Expect to wear suede, paisley prints and fringe, fringe, fringe this fall. The 70s are having a moment in the fashion world, and now, they’re having a moment at the Mulford Farm Museum in East Hampton.
“It was a liberated period,” said Susan Wood, whose images are on display in the East Hampton Historical Society’s Right On! The Lennon Years. “It was like post-prohibition and it was the beginning of freedom in terms of sexual relations, dating, what you studied at school. There was a demand for things to be opened up.”
And the decade’s most influential people opened up for Wood, who was at the height of her legendary career. She captured spontaneous moments and raw emotion. Cheryl Tiegs posed nude for her, Ralph Lauren invited her to photograph him and his family at their East End home, Gloria Vanderbilt ran through the street with her children including Anderson Cooper for her and of course John Lennon and Yoko Ono got in a bathtub and on a bed with dirty feet for a romantic shoot with her.
“There are aspects from extreme sadness to great joy that I have caught with some iconic figures that, except when they’re acting in movies, you don’t see it when you do an interview and take a straight shot,” Wood said.
“I’m trying to look for the non-obvious,” said photographer and former New York Times reporter Deirdre Brennan, who had the tall task of curating the exhibit. “Compositionally, whether they’re traditional or non-traditional, I think they’re always perfectly composed, but I always look for something that is not the obvious.”
Capturing the influential and interesting in their elements, looking natural is a knack Wood developed over the years. Never in awe of their celebrity, she treated them like humans and they pulled back the curtain letting her in to capture them being their true selves.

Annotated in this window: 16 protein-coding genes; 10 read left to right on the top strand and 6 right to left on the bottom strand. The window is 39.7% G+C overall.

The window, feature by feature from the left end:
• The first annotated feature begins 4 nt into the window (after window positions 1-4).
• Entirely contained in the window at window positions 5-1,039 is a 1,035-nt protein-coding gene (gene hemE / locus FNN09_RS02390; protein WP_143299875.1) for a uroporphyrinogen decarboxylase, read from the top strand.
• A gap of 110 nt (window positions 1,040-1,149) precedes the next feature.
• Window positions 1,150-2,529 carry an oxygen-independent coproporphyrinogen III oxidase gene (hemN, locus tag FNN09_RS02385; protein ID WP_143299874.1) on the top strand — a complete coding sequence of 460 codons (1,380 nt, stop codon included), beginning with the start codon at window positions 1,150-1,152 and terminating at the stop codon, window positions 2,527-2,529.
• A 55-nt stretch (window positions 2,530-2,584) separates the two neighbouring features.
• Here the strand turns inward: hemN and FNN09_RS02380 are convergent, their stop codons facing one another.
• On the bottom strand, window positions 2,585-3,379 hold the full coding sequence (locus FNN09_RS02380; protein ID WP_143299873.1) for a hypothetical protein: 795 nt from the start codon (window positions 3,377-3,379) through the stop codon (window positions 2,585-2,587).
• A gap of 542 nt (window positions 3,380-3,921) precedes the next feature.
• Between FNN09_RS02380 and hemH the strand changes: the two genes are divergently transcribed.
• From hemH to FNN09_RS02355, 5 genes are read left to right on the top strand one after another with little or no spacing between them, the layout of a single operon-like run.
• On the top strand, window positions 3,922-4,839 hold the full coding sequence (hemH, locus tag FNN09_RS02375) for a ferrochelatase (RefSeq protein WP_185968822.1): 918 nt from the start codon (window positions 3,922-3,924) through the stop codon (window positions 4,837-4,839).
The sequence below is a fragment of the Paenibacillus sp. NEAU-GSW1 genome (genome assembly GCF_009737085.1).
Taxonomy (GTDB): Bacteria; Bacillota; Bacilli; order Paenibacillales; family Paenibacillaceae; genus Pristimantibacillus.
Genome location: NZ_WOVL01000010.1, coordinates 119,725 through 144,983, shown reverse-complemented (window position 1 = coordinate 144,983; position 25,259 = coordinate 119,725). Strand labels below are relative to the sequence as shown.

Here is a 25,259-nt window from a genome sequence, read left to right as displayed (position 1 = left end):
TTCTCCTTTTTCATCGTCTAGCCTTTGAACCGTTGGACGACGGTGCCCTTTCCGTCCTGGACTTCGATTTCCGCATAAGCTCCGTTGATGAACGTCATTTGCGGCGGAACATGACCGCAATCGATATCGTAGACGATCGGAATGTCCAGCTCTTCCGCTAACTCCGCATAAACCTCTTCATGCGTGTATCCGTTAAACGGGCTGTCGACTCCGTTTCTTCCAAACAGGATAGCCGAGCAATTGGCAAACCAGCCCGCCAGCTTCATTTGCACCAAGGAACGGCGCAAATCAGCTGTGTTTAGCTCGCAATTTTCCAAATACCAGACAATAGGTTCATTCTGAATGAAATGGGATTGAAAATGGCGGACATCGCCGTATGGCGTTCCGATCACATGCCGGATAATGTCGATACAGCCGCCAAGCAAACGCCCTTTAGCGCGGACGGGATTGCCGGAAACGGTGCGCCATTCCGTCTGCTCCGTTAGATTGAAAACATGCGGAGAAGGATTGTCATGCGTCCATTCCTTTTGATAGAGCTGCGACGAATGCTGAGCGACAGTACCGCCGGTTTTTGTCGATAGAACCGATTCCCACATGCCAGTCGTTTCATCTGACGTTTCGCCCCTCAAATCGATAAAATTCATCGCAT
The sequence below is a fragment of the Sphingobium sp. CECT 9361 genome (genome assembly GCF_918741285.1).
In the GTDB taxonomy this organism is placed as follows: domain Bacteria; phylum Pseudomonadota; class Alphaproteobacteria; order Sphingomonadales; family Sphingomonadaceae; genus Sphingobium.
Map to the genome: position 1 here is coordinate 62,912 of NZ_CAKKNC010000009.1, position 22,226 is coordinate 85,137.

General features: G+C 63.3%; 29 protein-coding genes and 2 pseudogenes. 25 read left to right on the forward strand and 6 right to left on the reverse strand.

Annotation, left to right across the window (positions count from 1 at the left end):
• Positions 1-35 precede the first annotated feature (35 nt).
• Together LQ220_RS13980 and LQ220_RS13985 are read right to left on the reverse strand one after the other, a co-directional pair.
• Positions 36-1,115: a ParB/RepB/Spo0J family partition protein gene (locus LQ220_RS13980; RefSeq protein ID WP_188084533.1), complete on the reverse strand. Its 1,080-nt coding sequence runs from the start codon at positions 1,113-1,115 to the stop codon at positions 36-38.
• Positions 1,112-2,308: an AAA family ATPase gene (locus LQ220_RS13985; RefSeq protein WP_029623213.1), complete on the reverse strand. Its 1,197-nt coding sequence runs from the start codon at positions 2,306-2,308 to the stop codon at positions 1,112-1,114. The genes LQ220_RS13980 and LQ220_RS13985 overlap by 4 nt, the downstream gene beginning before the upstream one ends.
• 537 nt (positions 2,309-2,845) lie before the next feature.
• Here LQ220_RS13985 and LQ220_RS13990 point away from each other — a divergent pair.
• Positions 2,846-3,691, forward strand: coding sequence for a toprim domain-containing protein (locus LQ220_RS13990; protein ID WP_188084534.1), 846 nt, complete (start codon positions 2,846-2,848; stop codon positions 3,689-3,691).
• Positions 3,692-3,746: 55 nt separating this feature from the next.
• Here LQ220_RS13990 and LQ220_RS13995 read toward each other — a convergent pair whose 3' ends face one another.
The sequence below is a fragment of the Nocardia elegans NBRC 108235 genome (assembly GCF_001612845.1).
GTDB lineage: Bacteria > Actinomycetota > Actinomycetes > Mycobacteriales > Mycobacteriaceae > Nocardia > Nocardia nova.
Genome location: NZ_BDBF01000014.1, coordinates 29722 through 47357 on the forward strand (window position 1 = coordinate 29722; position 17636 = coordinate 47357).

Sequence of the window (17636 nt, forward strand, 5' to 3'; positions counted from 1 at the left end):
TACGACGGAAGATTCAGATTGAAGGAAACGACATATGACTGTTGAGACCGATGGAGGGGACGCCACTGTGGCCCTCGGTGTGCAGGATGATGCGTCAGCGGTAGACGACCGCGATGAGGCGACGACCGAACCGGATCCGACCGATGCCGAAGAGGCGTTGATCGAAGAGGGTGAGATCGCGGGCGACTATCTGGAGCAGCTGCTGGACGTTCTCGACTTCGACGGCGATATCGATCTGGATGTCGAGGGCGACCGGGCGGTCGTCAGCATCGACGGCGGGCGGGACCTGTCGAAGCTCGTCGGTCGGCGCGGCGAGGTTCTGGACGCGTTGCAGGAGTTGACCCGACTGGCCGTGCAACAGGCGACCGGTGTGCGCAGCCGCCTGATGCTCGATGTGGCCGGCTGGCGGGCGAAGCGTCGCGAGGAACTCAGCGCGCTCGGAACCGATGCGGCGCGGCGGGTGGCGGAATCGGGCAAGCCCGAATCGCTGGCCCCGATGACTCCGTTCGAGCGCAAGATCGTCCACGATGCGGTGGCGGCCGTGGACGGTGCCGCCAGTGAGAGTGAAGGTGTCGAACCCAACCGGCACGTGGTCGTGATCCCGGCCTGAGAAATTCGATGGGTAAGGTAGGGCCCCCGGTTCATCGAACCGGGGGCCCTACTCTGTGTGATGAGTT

“I think the photographer has to look at them as other human beings and not as stars or something other than a human being,” she said. “Empathy. They responded to me and I responded to them and I think that works.”
Take, for example, her most famous cover shoot with Lennon and Ono for Look Magazine that headlines the Right On! exhibit. The duo that publicly advocated for peace and experimented with art, music and marijuana were actually a little camera shy, so Wood backed off.
“I said, ‘My writer, Betty [Rollin], is here and wants to go shopping. Why don’t we take a vacation from each other and meet tomorrow and start again?’” Wood recalled. “John left and talked to Yoko. He came back and said, ‘Can we come?’ That broke the ice. We put the camera aside and went shopping. We had a wonderful time.”
Ono made lunch and Lennon sang made-up songs about girls from Sarah Lawrence (Ono, Wood and writer, Rollin, all attended Sarah Lawrence). Wood captured the love, tenderness and grief of the decade’s iconic couple shortly after they suffered a miscarriage, a brand of images that goes beyond the fashion and celebrity to make Right On! a must-see exhibit that conveys the true essence of the period.
“I think I caught some spirit of these people who became icons of the period, the spirit of them being very human,” Wood said. “Letting people see the humanity has value. I’m proud of that, that I caught this. I’m proud to have done this exhibit.”
If You Go
The East Hampton Historical Society Presents
Right On! The Lennon Years, Photographs by Susan Wood 1968 – 1978
When: Now through Oct. 18 on weekends (Saturday 10am-5pm, Sunday 12-5pm)
Where: Mulford Farms Museum, 10 James Lane, East Hampton
More information: easthamptonhistory.org